Bear with me, because I'm making a lot of assumptions, so the following analysis is murky and prone to all kinds of noise. But I'm interested at the high level if there is a strong correlation between certain types of voters and those who go for either Marcie Maxwell or Steve Litzow. Of course, it's very hard to tell without doing an actual poll of voters, but there is one rough measure that I thought would be interesting to compare: those who voted in favor of Simple Majority during the last election.

Short answer: at least on Mercer Island the correlation is very weak and it's hard to read much into them.  Here's the data by neighborhood:

  Litzow % in Primary L-(SM) M-(SM)
Island Park School 52% 57% 52%
Islander Middle School 54% 63% 53%
Lakeridge School 52% 55% 51%
Mercer Is Boys and Girls Club 54% 69% 59%
Mercer Island City Hall 59% 83% 56%
Mercer Island Fire Station 43% 61% 82%
Mercer Island High School 52% 66% 62%
West Mercer School 50% 58% 58%

The column L-(SM) represents voters who backed Steve in the August Primary as a percentage of those who voted yes on Simple Majority last Fall.  M-(SM) is the percentage relative to Simple Majority of Marcie voters.  No, the data aren't adjusted to account for different levels of turnout, and of course issues were completely different in the two elections, but for this first, rough look, I'm assuming both candidates are equally affected by any differences, so that any net biases cancel each other out.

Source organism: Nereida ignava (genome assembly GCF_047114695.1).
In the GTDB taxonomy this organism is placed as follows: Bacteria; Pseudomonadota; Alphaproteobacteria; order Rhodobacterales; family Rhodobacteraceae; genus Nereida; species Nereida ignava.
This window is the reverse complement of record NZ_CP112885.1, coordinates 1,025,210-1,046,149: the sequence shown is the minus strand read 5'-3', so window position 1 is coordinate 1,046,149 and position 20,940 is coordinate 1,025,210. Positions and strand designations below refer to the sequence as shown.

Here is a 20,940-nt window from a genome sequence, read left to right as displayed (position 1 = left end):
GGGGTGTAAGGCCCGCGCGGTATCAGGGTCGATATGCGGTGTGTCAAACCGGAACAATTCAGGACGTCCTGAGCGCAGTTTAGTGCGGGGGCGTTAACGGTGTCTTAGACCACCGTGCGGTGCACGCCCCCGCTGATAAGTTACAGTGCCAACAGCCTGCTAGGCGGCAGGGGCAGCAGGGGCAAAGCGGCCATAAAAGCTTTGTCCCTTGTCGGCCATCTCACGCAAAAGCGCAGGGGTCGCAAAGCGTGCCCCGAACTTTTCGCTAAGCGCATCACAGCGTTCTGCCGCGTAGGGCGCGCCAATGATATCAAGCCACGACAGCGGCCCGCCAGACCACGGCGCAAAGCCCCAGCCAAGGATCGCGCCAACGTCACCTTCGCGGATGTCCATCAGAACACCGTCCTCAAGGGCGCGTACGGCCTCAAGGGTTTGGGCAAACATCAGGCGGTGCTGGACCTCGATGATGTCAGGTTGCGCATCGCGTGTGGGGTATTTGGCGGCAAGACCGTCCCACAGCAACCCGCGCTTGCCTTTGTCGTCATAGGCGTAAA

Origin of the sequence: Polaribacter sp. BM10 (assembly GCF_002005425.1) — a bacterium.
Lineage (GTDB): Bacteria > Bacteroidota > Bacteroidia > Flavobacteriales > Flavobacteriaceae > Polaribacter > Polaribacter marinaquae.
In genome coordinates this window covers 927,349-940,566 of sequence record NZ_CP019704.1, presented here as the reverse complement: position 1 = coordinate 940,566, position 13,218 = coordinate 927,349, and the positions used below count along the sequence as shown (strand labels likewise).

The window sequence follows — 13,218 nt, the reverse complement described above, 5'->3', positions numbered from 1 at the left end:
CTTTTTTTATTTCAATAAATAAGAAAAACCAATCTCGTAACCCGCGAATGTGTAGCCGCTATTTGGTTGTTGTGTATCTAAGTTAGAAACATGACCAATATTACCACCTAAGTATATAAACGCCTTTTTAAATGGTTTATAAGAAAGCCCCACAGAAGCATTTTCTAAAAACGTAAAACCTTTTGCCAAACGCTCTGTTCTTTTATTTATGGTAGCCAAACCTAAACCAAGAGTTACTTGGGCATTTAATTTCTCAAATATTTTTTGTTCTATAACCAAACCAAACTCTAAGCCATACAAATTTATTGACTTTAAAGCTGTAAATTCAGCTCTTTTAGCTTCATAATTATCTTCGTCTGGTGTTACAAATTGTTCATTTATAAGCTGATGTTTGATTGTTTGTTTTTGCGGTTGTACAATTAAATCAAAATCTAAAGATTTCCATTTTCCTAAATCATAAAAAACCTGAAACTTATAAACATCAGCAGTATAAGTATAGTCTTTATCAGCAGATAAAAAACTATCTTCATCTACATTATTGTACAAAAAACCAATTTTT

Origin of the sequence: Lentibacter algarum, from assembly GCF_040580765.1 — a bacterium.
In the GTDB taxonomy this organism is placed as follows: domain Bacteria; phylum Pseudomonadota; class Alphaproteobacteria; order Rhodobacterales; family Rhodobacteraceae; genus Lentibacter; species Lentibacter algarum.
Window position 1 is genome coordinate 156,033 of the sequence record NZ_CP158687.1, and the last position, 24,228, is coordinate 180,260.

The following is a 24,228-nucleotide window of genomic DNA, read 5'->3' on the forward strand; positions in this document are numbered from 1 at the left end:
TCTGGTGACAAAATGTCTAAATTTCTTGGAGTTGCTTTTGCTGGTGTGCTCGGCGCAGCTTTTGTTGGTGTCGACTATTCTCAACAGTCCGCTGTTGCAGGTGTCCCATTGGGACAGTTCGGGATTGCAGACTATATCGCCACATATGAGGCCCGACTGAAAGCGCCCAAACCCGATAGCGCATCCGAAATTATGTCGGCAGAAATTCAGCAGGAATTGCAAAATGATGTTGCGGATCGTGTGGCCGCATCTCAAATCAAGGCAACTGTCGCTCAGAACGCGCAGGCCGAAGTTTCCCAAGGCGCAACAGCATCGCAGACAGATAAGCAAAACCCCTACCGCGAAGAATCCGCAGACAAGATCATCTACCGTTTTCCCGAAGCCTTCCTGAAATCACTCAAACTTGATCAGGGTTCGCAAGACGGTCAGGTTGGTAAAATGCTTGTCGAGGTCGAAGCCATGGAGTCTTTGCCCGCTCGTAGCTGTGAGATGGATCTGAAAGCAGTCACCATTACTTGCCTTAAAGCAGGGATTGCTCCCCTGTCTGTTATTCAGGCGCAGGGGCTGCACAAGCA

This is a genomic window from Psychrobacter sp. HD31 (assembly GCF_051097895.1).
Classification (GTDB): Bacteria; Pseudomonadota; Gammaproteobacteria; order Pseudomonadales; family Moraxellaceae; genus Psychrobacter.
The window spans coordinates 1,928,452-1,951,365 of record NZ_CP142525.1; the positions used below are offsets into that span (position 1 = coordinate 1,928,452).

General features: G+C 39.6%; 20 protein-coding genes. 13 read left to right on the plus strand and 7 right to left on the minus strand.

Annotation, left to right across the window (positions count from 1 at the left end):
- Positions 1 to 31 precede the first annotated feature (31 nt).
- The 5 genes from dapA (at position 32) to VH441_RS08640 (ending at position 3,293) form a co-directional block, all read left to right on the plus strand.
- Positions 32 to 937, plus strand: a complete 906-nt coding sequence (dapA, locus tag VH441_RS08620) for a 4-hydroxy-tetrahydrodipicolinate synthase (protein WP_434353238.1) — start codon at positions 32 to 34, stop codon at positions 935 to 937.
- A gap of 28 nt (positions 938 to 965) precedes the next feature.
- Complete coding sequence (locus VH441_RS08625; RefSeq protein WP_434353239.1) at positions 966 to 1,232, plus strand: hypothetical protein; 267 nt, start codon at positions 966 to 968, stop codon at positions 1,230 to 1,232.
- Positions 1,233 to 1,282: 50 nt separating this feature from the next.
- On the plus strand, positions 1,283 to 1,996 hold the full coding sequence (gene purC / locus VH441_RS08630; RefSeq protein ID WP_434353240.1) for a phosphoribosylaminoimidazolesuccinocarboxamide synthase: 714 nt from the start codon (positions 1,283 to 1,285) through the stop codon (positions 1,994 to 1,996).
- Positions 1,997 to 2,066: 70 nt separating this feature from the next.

Although the results are too weak to say there is any advantage to Steve Litzow, this is not good news for Marcie Maxwell.  Many people would have expected that, given her strong activities on behalf of Simple Majority in the last election, she would have an advantage among these voters, however slight, but that appears not to be the case, and arguably the data shows the opposite.

Assumptions and caveats